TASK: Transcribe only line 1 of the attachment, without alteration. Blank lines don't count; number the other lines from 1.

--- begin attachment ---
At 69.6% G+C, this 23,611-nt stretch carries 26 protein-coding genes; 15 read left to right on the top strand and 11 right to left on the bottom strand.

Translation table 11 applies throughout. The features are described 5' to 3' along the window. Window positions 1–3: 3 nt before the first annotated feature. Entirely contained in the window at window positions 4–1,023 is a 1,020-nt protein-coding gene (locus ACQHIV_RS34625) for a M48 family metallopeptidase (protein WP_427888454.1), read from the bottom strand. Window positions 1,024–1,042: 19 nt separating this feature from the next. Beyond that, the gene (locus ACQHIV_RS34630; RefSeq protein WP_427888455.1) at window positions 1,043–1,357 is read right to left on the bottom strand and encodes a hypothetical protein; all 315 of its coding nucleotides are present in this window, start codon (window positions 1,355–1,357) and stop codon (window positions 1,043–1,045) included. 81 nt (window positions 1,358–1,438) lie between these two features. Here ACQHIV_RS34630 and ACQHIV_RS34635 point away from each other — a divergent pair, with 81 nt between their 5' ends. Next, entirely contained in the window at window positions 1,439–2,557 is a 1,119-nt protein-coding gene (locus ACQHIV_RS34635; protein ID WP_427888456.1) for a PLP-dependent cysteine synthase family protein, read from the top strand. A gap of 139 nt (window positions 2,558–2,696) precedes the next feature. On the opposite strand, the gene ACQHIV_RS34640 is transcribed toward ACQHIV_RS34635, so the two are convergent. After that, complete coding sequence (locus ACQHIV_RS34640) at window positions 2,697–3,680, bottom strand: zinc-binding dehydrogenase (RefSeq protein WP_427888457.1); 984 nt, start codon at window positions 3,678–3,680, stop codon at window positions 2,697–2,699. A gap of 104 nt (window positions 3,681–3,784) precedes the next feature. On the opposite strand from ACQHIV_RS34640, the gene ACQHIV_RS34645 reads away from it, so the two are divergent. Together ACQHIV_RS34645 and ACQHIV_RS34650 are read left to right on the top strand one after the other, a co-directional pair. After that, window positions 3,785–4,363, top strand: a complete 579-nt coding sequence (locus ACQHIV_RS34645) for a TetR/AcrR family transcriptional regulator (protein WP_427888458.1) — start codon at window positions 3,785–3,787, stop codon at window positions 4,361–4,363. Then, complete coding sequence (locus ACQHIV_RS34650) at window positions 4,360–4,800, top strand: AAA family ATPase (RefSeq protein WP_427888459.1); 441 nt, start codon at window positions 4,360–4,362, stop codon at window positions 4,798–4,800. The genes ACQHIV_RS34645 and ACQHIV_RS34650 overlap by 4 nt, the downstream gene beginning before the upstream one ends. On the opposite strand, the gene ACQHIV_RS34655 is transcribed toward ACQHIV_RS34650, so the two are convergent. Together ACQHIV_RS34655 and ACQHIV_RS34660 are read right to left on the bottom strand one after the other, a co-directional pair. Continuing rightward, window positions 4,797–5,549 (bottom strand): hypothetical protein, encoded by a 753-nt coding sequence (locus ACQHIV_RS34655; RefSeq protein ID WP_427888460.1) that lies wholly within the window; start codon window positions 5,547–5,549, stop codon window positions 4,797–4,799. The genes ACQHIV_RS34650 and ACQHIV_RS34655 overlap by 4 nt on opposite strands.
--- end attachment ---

At 69.6% G+C, this 23,611-nt stretch carries 26 protein-coding genes; 15 read left to right on the top strand and 11 right to left on the bottom strand.